Lost co-creator Damon Lindelof has opened up about the original plan for his mysterious drama series, including that it was intended to run for only three seasons.
The prolific writer has gone on to produce two acclaimed shows for HBO in The Leftovers and Watchmen, both of which utilised relatively short episode counts to tell a focused and finite story.
Lindelof had hoped to do the same with Lost, but came up against pressure from American broadcaster ABC, which wanted to keep the show on the air for as long as they could due to its high viewership.
Speaking to Collider, he explained: “There were all of these compelling mysteries and so we were saying, ‘We wanna have this stuff answered by the end of season one, this stuff answered by the end of season two, and then the show basically ends after about three years.’
“That was the initial pitch, and they [ABC] were not even hearing it… They were just like, ‘Do you understand how hard it is to make a show that people want to watch? And people like the show? So why would we end it? You don’t end shows that people are watching.'”
This tight three-season plan ultimately went out the window for that reason, but ABC did begin to understand the writer’s concerns when the show hit a rough patch with critics.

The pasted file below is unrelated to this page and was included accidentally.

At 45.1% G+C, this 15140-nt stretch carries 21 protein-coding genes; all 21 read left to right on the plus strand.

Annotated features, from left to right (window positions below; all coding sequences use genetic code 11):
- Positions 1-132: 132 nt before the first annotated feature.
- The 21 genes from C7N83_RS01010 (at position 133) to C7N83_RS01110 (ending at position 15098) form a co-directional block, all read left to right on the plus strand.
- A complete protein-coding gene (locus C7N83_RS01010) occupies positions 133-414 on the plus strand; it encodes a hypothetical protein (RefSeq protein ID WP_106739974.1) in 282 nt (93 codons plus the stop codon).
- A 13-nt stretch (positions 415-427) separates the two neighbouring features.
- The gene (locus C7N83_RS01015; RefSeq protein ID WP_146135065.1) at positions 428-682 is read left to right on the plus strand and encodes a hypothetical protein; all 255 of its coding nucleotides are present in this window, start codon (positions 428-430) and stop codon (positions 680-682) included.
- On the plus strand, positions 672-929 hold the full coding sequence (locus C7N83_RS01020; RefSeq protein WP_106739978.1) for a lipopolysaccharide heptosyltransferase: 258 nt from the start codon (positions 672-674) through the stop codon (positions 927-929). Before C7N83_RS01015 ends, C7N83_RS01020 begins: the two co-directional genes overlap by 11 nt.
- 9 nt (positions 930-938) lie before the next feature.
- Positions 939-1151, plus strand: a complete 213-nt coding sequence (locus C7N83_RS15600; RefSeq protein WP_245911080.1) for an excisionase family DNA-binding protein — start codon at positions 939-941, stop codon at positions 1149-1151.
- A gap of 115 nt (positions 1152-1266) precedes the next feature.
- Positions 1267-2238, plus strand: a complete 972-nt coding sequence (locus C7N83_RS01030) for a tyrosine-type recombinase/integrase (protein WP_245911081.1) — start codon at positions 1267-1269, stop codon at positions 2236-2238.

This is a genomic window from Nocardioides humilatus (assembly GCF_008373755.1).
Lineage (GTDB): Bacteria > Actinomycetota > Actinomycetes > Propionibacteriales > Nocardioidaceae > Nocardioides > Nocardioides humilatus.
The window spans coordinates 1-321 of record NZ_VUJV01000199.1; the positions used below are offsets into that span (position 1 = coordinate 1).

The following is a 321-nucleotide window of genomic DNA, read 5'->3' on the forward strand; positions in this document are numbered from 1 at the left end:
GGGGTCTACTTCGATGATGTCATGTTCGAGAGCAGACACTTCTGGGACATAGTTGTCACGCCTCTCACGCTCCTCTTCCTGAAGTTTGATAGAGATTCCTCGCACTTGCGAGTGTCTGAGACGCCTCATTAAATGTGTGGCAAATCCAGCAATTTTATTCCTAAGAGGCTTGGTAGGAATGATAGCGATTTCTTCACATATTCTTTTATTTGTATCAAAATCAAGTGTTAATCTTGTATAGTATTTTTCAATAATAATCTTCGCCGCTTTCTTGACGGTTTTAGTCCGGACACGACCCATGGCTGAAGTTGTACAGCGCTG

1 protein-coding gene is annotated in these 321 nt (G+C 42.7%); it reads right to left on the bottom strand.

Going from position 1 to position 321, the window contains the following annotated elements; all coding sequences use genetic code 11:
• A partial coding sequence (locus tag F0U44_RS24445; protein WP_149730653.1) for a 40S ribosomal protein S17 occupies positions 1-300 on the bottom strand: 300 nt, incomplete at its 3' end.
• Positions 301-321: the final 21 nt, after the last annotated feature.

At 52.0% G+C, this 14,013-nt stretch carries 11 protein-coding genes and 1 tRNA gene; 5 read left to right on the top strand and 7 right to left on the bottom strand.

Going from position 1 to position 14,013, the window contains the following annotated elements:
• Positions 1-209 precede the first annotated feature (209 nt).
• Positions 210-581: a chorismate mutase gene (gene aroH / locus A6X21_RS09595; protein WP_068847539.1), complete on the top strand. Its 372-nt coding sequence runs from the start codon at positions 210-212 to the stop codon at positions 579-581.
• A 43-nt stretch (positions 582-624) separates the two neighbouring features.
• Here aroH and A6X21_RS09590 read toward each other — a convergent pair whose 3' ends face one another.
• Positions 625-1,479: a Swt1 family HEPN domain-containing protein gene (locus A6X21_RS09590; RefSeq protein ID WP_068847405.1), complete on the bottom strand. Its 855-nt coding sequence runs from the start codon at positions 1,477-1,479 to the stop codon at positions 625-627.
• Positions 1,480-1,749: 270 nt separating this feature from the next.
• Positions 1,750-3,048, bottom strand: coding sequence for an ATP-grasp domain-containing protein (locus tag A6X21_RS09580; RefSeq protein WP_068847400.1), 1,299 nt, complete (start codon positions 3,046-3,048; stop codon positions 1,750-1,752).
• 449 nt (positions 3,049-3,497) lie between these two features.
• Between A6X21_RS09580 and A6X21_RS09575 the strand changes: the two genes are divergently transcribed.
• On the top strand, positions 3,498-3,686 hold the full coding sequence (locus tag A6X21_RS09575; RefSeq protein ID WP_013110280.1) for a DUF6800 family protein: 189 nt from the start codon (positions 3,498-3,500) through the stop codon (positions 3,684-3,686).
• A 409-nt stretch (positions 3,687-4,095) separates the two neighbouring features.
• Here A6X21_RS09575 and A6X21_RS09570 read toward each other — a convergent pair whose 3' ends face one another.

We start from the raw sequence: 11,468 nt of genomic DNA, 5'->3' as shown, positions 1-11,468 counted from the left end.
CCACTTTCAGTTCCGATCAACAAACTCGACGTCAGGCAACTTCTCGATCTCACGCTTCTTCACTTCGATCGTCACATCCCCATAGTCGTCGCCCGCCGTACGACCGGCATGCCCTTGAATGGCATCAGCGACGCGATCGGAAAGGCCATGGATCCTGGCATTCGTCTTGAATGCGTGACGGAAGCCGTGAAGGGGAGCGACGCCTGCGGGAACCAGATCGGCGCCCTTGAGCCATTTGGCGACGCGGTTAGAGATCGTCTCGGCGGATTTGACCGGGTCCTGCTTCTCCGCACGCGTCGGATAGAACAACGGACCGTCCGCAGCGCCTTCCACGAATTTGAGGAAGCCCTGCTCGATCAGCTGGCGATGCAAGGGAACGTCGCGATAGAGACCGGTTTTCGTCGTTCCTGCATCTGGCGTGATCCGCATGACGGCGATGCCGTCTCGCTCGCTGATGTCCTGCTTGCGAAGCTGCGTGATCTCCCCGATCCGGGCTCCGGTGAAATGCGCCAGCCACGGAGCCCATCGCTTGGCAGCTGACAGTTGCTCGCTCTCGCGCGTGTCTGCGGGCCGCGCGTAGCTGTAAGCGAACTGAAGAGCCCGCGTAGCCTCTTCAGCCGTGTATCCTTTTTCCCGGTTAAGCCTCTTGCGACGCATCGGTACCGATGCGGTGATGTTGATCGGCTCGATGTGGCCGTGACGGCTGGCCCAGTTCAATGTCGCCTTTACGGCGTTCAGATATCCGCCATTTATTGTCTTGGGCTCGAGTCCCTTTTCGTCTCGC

After initially asking for an outrageous 10 seasons, a rare feat for most American scripted dramas, the network ultimately met Lindelof’s team somewhere in the middle.
Lindelof added: “So the agreement was we landed on six [seasons] with less episodes to give us more time in between seasons to plan things out. And then of course the fourth season was cut short by the writers’ strike, but everything else went relatively according to design.
“Not to say that everything we did worked, but we had a plan and we executed that plan.”
Lost came to an end in 2010 and although its grand finale proved to be polarising, some fans and critics still regard it as one of the best television shows ever made.